Pair of earrings
- 4th–3rd century BCE
- MATERIAL AND TECHNIQUE:
- Gold, ruby, repousse
- Overall (each): 1 1/2 x 1/2 x 1 1/4 in. (3.81 x 1.27 x 3.175 cm)
- Classical Art
- Cecil H. and Ida M. Green Classical Galleries, Level 2
- CREDIT LINE:
- Dallas Museum of Art, gift of Virginia Lucas Nick
- Image courtesy Dallas Museum of Art
- OBJECT NUMBER:
During the late 5th and the 4th centuries BCE, artistic talent and extraordinary craftsmanship met to produce the most magnificent Greek jewelry known. The finest goldwork of this period comes from peripheral regions of the Greek world, while there are hardly any finds from mainland Greece. It has been thought that there was a shortage of gold in Greece during the Classical period, but restrictive burial customs are a more likely explanation. Splendid gold jewelry has been discovered in Macedonia, in southern Italy, and in Thessaly, where this pair of earrings originated.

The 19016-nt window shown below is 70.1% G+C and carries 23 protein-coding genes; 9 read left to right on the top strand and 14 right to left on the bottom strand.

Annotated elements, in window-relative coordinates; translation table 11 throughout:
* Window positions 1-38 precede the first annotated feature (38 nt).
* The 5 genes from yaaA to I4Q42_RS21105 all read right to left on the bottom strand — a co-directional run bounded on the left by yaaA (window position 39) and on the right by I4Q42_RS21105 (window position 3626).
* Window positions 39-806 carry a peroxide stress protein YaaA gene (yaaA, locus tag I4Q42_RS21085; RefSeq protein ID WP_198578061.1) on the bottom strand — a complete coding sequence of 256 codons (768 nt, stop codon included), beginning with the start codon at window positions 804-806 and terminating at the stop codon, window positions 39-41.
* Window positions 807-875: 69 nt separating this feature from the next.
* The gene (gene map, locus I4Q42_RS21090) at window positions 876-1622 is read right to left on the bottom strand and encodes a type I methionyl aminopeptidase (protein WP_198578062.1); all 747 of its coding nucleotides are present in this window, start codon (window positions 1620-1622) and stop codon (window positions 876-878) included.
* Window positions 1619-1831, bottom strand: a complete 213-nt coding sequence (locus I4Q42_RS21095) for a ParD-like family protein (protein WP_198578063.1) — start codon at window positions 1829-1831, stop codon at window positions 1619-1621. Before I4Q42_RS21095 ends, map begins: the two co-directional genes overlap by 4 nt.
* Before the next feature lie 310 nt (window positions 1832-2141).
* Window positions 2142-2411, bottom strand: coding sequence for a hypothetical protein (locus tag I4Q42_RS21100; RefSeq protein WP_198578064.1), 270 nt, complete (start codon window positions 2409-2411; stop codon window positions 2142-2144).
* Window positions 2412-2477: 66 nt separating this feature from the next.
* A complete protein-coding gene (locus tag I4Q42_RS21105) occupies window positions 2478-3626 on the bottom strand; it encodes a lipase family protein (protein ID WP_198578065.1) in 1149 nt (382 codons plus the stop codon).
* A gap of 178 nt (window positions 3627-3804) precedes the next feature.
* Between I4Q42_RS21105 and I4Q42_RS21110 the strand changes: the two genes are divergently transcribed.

Each earring features a bull's head worked in gold repoussé, with an inlaid cabochon rubyb, and is ornamented with gold rope wire. This type of hooped earring with animal head was a common one; in addition to bull motifs, lynx, lion, and antelope were popular. The origin of the type probably goes back to the animal art of the Achaemenid or Persian empire. Such animal head earrings only become common in the late 4th and 3rd centuries BCE. The detailed workmanship of the animal head and the fine filigree ornament are especially notable in these pieces.
Barbara Deppert-Lippitz, Ancient Gold Jewelry at the Dallas Museum of Art (Dallas: Dallas Museum of Art in association with the University of Washington Press, 1996), 61-62, 132.